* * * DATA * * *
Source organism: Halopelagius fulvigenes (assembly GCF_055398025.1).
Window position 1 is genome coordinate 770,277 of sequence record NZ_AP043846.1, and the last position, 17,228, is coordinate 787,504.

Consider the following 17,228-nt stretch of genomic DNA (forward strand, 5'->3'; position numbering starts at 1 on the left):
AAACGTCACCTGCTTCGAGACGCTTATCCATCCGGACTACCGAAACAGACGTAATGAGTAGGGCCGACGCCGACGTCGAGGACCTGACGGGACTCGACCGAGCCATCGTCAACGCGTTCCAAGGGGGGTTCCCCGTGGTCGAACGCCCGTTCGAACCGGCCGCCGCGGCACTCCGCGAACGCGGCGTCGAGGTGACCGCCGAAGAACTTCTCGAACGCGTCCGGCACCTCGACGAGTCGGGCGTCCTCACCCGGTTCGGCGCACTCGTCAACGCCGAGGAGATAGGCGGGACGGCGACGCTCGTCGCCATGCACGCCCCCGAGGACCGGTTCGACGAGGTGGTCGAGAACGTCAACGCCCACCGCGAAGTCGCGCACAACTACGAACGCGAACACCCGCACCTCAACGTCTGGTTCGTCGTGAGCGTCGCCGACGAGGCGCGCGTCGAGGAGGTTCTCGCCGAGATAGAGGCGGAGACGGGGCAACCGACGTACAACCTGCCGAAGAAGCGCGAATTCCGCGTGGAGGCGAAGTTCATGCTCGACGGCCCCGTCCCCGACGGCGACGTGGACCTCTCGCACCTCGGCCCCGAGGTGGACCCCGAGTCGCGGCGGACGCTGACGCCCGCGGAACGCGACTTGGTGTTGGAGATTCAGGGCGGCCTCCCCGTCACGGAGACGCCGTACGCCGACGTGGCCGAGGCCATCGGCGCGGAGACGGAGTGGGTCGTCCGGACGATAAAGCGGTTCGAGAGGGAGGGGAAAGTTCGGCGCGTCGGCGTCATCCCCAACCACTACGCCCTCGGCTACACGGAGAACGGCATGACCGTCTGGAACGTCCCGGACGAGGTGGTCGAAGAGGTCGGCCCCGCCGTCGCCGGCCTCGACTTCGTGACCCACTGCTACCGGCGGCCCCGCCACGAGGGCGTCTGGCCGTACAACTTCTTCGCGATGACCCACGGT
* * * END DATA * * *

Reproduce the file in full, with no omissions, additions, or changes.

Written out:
Source organism: Halopelagius fulvigenes (assembly GCF_055398025.1).
Window position 1 is genome coordinate 770,277 of sequence record NZ_AP043846.1, and the last position, 17,228, is coordinate 787,504.

Consider the following 17,228-nt stretch of genomic DNA (forward strand, 5'->3'; position numbering starts at 1 on the left):
AAACGTCACCTGCTTCGAGACGCTTATCCATCCGGACTACCGAAACAGACGTAATGAGTAGGGCCGACGCCGACGTCGAGGACCTGACGGGACTCGACCGAGCCATCGTCAACGCGTTCCAAGGGGGGTTCCCCGTGGTCGAACGCCCGTTCGAACCGGCCGCCGCGGCACTCCGCGAACGCGGCGTCGAGGTGACCGCCGAAGAACTTCTCGAACGCGTCCGGCACCTCGACGAGTCGGGCGTCCTCACCCGGTTCGGCGCACTCGTCAACGCCGAGGAGATAGGCGGGACGGCGACGCTCGTCGCCATGCACGCCCCCGAGGACCGGTTCGACGAGGTGGTCGAGAACGTCAACGCCCACCGCGAAGTCGCGCACAACTACGAACGCGAACACCCGCACCTCAACGTCTGGTTCGTCGTGAGCGTCGCCGACGAGGCGCGCGTCGAGGAGGTTCTCGCCGAGATAGAGGCGGAGACGGGGCAACCGACGTACAACCTGCCGAAGAAGCGCGAATTCCGCGTGGAGGCGAAGTTCATGCTCGACGGCCCCGTCCCCGACGGCGACGTGGACCTCTCGCACCTCGGCCCCGAGGTGGACCCCGAGTCGCGGCGGACGCTGACGCCCGCGGAACGCGACTTGGTGTTGGAGATTCAGGGCGGCCTCCCCGTCACGGAGACGCCGTACGCCGACGTGGCCGAGGCCATCGGCGCGGAGACGGAGTGGGTCGTCCGGACGATAAAGCGGTTCGAGAGGGAGGGGAAAGTTCGGCGCGTCGGCGTCATCCCCAACCACTACGCCCTCGGCTACACGGAGAACGGCATGACCGTCTGGAACGTCCCGGACGAGGTGGTCGAAGAGGTCGGCCCCGCCGTCGCCGGCCTCGACTTCGTGACCCACTGCTACCGGCGGCCCCGCCACGAGGGCGTCTGGCCGTACAACTTCTTCGCGATGACCCACGGT